The neuropsychological community was saddened last month by the death of Dr. Esther Strauss of Victoria, Canada.
Here is her obituary, which appeared in the Victoria Times-Colonist on 19 June 2009:
19 June 2009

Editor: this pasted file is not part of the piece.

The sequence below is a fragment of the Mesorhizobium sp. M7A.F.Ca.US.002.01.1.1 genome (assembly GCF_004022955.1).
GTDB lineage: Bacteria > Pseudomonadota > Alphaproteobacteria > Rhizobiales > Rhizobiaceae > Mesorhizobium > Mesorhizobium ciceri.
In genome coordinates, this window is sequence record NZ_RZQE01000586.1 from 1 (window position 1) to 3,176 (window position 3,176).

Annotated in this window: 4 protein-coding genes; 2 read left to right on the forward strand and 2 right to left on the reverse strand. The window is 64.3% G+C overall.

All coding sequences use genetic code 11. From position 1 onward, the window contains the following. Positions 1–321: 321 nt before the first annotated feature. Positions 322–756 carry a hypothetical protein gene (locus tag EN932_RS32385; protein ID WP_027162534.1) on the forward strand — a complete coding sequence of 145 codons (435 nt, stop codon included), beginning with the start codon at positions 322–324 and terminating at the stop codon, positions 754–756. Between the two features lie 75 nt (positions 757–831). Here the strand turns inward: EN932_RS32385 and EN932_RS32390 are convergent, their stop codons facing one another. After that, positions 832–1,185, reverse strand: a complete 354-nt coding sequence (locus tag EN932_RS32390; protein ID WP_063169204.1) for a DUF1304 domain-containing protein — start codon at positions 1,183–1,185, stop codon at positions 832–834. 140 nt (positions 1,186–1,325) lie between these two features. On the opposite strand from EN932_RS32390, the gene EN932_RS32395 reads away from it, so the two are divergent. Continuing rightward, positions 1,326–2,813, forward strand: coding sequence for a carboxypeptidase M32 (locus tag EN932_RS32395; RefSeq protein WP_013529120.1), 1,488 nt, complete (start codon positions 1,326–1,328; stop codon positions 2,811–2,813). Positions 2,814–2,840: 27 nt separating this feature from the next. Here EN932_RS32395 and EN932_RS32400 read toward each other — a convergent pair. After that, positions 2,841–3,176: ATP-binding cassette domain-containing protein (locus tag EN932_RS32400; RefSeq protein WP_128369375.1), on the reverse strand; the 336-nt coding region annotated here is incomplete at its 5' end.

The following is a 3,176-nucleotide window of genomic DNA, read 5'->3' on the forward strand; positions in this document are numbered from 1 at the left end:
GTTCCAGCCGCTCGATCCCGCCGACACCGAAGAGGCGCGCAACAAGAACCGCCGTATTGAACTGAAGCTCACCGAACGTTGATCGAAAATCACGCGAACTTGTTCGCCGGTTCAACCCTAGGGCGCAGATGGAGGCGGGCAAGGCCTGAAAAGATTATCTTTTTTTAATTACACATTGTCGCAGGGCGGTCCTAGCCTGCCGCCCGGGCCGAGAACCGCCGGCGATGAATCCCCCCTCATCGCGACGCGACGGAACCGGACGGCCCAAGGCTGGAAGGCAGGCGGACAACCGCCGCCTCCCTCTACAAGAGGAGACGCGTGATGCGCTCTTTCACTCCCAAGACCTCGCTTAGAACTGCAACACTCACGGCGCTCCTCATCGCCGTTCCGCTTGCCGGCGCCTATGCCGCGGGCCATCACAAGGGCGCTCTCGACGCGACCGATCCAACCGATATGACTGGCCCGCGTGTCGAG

STRAUSS, Esther Helen It is with great sadness that we announce the passing of Dr. Esther Strauss of Victoria, British Columbia, the beloved wife of Dr. Josef Cherniawsky, mother of Ze'ev, Avital and Tamar, sister of Howard Strauss (Donna) and aunt of Jessica, Nathan, Cathy and Dana. Esther passed away on June 17, 2009 at the Palliative Care Unit at Royal Jubilee Hospital after a 3 and a half year battle with ovarian cancer. Esther never gave up fighting, always saying that she wanted to be with us forever. The love of her life was her family, which always came first. Esther excelled both in family life and in her chosen profession. She obtained her Bachelor of Arts degree at McGill University in 1969 where she majored in psychology and sociology. She then earned Masters degrees in sociology from Northeastern University (1971) and in special education from Boston University (1972). Between 1973 and 1976 she worked at the Aphasia Research Center in the Boston Veterans Administration Hospital where she developed her longstanding commitment to neuropsychological research. She completed her doctorate in psychology under Professor Morris Moscovitch in 1980 at the University of Toronto. Esther then took up a position as an assistant professor of psychology at the University of Victoria. She attained the rank of full professor in 1991. Among her numerous accomplishments, Esther is responsible with Professor Otfried Spreen and Dr. Elizabeth Sherman for producing the standard reference text on neuropsychological tests widely used for clinical diagnosis and evaluation. Very shortly after arriving at the University of Victoria, she entered into a long-standing and very productive collaboration with Professor Juhn Wada of the University of British Columbia medical school. Together, they published important articles on brain organization based on neurological evidence. More recently, Esther forged a highly successful collaboration (Project MIND) with Professors David Hultsch and Michael Hunter in which they investigated how short-term fluctuations in a person's reaction time predicts later mental decline. This research has crucial implications for our understanding of age-related changes in cognitive ability and has laid the foundation for important future work on the neuropsychology of aging. Even with all these accomplishments, Esther always said her greatest achievement was her kids. Esther will be dearly missed by her family, co-workers and many friends. The funeral will be held on Friday, June 19 at 2:30 pm at the Jewish Cemetery, located on Cedar Hill Road at Fernwood. In lieu of gifts, donations may be made to the Victoria Hospice and Palliative Care Foundation or to the charity of your choice.